"Texas higher education board approves medical schools for University of Houston and UNT Health Science Center" was first published by The Texas Tribune, a nonprofit, nonpartisan media organization that informs Texans — and engages with them — about public policy, politics, government and statewide issues.
The Texas Higher Education Coordinating Board swiftly signed off on opening two new medical schools Thursday, months after a similar proposal from Sam Houston State University was subject to extensive debate and nearly shot down by the nine-member body.
In back-to-back votes, the University of Houston and the University of North Texas Health Science Center were given the go-ahead to launch doctorate of medicine programs in the next few years, with respective tuition and fee rates ranging from $22,500 to around $60,000.
The UNT program will be operated with Texas Christian University, a private institution in Fort Worth that will house some of the new medical school's facilities, and provide a portion of its initial financing. One board member, John Steen, Jr., voted no on approving the North Texas proposal. The UH school received unanimous support.
Texas currently has a dozen medical schools, nearly half of which are based in or near Houston, including Sam Houston’s program, which was narrowly approved in August. Three of the 12 schools, including the UNT Health Science Center, offer doctor of osteopathic medicine degrees, which take a more holistic approach to healthcare than an MD track.
The decision to approve Sam Houston’s doctor of osteopathic medicine program over the summer was contentious, and touched on a long-running concern that the state is becoming oversaturated with graduate medical programs. Members of the coordinating board and lawmakers have tried to limit the number of new medical schools that are built, arguing they could siphon state funding from post-grad fellowships that keep entry-level doctors practicing in the state.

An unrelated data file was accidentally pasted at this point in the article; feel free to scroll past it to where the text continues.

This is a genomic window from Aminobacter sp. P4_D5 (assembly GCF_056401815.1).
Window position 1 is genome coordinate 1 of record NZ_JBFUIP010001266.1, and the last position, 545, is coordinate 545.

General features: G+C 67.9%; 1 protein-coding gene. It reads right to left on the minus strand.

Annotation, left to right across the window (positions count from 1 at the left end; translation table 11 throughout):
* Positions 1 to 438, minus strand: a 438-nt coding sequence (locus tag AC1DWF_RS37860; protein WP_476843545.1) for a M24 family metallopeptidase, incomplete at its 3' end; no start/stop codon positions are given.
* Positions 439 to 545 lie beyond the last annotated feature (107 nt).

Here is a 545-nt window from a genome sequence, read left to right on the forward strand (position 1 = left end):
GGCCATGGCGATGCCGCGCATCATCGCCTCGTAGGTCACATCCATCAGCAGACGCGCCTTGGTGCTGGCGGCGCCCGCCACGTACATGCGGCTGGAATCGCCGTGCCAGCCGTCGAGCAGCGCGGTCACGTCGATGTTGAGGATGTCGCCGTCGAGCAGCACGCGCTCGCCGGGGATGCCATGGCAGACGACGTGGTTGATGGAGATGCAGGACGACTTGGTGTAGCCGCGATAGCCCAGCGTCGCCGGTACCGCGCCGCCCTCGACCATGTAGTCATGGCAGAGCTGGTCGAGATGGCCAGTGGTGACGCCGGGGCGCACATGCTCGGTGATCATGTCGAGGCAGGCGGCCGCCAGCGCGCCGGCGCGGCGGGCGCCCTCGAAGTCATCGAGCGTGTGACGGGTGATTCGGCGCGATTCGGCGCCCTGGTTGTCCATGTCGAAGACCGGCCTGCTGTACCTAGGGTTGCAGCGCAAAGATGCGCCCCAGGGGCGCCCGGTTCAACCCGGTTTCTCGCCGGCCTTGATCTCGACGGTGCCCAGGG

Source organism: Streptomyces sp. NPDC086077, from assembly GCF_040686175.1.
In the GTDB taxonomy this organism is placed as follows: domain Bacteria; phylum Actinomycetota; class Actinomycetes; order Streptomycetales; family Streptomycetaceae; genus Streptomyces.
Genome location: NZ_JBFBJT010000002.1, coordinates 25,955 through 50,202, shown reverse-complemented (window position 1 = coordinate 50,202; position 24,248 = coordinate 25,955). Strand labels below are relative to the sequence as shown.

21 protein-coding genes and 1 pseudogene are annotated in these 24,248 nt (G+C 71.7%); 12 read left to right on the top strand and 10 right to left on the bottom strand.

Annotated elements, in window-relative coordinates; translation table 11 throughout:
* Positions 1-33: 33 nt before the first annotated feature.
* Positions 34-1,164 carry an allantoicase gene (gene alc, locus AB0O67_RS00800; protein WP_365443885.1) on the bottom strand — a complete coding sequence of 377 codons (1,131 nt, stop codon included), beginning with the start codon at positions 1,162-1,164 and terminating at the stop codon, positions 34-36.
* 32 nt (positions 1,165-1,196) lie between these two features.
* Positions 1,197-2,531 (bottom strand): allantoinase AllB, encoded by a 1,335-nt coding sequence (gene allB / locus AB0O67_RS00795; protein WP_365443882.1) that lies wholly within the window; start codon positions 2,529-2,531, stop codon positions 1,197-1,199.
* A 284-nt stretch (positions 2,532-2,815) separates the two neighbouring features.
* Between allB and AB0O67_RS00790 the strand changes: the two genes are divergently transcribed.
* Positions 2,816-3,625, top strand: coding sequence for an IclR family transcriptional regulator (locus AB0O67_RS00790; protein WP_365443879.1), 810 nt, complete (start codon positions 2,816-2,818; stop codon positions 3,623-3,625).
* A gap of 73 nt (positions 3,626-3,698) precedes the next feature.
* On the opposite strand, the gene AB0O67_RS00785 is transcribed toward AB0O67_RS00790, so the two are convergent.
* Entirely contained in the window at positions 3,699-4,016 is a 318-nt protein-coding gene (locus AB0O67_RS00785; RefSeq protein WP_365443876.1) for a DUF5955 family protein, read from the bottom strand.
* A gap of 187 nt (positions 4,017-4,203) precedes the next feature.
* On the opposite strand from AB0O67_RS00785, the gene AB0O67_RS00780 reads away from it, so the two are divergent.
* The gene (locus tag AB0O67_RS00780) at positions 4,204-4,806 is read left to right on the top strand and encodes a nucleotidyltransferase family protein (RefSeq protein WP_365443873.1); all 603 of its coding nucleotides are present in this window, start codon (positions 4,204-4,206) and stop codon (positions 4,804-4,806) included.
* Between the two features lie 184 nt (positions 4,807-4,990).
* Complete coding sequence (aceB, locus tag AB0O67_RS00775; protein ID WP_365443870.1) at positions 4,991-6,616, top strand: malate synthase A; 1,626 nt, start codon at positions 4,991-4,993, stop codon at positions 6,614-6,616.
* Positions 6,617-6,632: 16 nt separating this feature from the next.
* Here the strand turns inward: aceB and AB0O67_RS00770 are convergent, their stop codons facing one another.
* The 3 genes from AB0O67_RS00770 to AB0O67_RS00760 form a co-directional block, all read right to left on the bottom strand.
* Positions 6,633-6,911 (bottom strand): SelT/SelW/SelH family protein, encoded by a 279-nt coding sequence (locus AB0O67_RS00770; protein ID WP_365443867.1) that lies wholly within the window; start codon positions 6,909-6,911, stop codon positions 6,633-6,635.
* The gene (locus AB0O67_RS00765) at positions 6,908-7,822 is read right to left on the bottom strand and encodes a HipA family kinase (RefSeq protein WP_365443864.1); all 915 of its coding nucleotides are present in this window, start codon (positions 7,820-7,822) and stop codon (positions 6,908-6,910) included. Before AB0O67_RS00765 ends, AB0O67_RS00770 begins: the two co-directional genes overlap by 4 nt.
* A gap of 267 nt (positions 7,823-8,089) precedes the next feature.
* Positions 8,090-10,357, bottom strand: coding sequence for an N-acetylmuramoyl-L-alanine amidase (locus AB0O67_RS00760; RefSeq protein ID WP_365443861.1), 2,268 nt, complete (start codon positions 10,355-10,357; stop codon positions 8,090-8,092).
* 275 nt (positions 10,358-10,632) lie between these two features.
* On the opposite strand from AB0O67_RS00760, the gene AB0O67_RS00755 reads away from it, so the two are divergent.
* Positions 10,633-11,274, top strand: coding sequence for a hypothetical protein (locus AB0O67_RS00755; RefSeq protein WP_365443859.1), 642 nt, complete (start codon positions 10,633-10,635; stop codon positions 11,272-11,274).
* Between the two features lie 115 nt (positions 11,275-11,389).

"I've expressed my concerns about this proposal a number of times," Raymund Paredes, commissioner of the coordinating board, said of Houston's medical school. "My concerns have absolutely nothing to do with the quality of the proposal and the arguments that President [Renu] Khator and her colleagues have made so elegantly."
Khator, who heads the University of Houston and the system that shares its name, told the board, "there is definitely a tremendous shortage of primary care physicians in Texas as well as in Houston."
"This is not a badge of honor for the University of Houston," she said, "it is a natural maturation of the offerings that we have in healthcare."
The University of Houston is seeking formula and special item funding for its new program, which will recruit minority students, and focus on training primary care doctors to serve inner-cities and rural areas. The Fort Worth-based program will largely be paid for with students’ tuition money and donations, and it has billed itself as an allopathic school hoping to groom “empathetic scholars.”
Both schools fundraised aggressively in the lead up to Thursday’s vote. The UNT Health Science Center, in partnership with Texas Christian University, has received a donation that covers a year of tuition for the program’s inaugural class — and UH has raised $35 million so far, some of which will be used to pay four years of tuition for the first cohort of students.
UH will now seek accreditation. The North Texas partnership has received preliminary approval from one accreditor and is awaiting a decision from another.
Disclosure: Sam Houston State University, the UNT Health Science Center, Texas Christian University and the University of Houston have been financial supporters of The Texas Tribune, a nonprofit, nonpartisan news organization that is funded in part by donations from members, foundations and corporate sponsors. Financial supporters play no role in the Tribune's journalism. Find a complete list of them here.